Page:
Since returning from Italy in August I have had three sheets of Portra 400 burning a hole in my pocket. The temptation to get the big rig out, (my Tachihara Hope 4x5″ field camera), has been immense, and I have struggled to resist it.

Whilst I was away this summer I shot quite a lot of Portra 400, I shot it in 35mm, 6x6cm, 6x9cm and of course 4x5″. While reviewing my results I came to realise that I need to use the Tachihara for its unique capabilities.

Large format film has some intrinsic qualities borne of pure physics. Being 37 times larger than 35mm film it captures a massive amount of detail. It also offers a very shallow depth of field at comparatively small apertures. My lens is a 150mm f/5.6, which equates to around a 45mm and capable of a very shallow depth of field, however the 90mm f/3.5 EBC Fujinon on my Texas Leica also resolves a fair amount of detail and is easier to use in the field.

The camera itself has adjustable front and rear standards, enabling the photographer to lift, twist and tilt the the lens in its relationship to the focal plane. This makes the camera particularly suited to photography where control over perspective is of prime importance.

An example of good use of the Hope would the image below, in this photo of a house in Sabbioneta I was able to lift/raise the front standard of the camera, (the bit with the lens on it) so that the unnecessary foreground does not appear in the picture. It does this while maintaining a vertical focal plane, (the bit at the back with the film in). The result is an image in which the subject fills the frame and remains staunchly vertical.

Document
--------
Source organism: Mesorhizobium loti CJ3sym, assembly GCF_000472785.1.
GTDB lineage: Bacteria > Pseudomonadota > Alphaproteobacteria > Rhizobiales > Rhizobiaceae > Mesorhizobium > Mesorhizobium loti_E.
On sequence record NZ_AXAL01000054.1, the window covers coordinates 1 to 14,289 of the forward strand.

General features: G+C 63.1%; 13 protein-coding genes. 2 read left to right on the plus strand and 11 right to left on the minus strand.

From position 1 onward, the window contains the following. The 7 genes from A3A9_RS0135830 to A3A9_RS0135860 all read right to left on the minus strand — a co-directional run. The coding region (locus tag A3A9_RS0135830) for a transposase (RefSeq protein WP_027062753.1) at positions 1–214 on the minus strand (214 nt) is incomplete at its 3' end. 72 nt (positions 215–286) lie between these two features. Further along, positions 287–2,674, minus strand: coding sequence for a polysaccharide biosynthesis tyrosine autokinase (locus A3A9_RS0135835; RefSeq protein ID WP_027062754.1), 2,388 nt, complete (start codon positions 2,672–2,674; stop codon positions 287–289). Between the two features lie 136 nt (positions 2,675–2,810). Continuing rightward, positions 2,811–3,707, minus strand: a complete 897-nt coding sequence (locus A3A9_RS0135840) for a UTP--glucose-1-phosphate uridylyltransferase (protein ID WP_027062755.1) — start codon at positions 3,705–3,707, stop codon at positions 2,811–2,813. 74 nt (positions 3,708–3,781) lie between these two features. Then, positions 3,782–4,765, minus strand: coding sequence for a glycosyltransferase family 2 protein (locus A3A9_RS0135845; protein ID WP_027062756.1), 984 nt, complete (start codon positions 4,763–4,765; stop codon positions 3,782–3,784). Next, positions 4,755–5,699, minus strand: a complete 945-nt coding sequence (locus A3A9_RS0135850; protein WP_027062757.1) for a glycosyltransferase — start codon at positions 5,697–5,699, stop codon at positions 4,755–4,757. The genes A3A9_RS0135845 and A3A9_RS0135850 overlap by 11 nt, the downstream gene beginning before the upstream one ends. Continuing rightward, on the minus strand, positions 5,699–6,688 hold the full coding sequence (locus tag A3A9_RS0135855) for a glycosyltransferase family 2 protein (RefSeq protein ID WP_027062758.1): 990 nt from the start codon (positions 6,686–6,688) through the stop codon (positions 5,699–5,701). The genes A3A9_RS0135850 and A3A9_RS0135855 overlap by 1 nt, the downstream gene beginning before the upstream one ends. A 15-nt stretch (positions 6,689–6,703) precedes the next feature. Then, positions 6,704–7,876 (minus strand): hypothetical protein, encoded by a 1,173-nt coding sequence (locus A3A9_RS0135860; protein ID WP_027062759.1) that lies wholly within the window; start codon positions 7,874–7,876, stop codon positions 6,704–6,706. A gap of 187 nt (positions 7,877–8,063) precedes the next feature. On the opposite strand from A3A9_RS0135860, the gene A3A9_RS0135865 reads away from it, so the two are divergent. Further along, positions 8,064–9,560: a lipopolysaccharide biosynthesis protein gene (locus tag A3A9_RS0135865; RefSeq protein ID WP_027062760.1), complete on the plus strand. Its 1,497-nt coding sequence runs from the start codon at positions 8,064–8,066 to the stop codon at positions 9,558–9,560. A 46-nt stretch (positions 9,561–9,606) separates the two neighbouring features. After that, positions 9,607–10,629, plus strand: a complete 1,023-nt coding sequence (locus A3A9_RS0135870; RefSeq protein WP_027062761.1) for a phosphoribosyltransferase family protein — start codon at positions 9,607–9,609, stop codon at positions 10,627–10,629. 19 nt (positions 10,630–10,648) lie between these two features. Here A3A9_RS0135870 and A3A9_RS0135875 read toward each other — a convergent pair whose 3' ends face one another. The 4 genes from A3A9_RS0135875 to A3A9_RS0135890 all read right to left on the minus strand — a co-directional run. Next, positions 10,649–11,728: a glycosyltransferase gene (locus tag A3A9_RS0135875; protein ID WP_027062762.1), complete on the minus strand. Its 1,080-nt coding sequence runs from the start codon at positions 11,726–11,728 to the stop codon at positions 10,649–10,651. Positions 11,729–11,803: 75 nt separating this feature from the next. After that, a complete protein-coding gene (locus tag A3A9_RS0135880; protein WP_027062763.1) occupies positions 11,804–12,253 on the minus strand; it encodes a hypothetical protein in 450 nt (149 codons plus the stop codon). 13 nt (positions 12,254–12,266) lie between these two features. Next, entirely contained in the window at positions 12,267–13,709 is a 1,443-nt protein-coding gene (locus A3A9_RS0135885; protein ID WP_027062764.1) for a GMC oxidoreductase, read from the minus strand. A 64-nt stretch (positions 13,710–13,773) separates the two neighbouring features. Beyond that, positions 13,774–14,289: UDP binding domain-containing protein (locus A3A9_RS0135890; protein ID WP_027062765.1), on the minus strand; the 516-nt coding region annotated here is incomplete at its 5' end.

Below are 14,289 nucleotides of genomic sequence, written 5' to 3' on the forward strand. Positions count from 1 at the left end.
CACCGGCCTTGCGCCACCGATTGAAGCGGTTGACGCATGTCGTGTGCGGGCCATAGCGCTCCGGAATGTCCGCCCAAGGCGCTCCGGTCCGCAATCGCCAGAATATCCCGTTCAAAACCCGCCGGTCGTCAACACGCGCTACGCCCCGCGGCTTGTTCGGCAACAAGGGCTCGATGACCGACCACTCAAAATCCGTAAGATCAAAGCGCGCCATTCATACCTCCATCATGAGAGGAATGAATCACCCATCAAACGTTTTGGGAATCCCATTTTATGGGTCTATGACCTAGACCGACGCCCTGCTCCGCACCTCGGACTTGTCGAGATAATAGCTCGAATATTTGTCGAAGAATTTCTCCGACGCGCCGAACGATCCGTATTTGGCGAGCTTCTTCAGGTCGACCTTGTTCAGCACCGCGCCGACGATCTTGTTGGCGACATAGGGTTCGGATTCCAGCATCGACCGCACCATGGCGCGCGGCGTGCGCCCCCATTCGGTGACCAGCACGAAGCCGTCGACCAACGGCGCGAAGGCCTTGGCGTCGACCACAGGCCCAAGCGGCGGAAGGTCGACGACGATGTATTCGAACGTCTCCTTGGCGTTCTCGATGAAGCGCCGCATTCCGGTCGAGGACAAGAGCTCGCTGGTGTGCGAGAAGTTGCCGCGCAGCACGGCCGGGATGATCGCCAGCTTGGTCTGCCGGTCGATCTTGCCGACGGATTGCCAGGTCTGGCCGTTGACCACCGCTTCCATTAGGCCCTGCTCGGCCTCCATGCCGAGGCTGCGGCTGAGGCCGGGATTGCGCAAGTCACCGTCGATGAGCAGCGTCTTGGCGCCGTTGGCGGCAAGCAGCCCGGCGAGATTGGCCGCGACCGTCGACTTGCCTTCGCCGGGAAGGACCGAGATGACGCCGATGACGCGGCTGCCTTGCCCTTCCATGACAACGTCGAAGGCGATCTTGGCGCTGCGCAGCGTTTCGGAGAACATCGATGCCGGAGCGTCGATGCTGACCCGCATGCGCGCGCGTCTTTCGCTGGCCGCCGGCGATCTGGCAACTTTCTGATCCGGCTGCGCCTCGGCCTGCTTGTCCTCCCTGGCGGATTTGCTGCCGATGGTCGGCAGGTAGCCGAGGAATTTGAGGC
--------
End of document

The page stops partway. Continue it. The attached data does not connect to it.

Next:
So. I’m back in the UK, I have these three sheets of colour film left which is too expensive to waste and I’m unsure what to do with them. I need a tall vertical thing, something with significant fine detail, and something exuding the kind of colour Portra likes to work with.

Then an idea comes to me – the perfect subject, a few years ago I took myself off to Westonbirt Arboretum with a few bags of cameras and shot some stuff, some stuff I liked.

A pal and I bimbled down early and got there as they opened. The light was flat and a little misty so we headed for the Japanese maples in the hope that the light would improve. With only three sheets to work with I was pretty selective, taking a good four hours to shoot them.

A few new things have been thrown up by this new session with the machine, using the lens wide open to focus is bright and easy, and blanket discipline can be relaxed, but the depth of field is so shallow that one can be surprised by what one finds in the frame in the darkroom. What I should have done is close the aperture down and checked the background for unwanted detail – I have had to crop the image below to remove trunk protection that I had not seen on the focusing screen.

 

Then there is the intriguing issue of depth of field – when photographing the tree at the top of this post, I had a 12 foot gap between the leaves at the front of the tree and the trunk in the centre, and as I wanted the trunk to be a uniting structure, I chose to focus on it and then close the aperture in order to get the rest of the leaves as sharp as possible. This smaller aperture required a longer shutter speed which then allowed the light breeze to shift a few leaves around during the exposure causing a little motion blur.

As we made our way round the park the Hope aroused a lot of interest from those we met, so much so that it was, on occasion, debilitating, especially when trying to frame up on photos. I shall either have to get better at talking about the camera or stop using it, it is out of the ordinary, and people are interested. An unexpected benefit is that people stay out of your frame.

My first 20 sheets of colour have been a rollercoaster, and having now shot more sheet colour than black and white, it seems like it might be time to get monochrome. I am however, very much hooked on large format photography.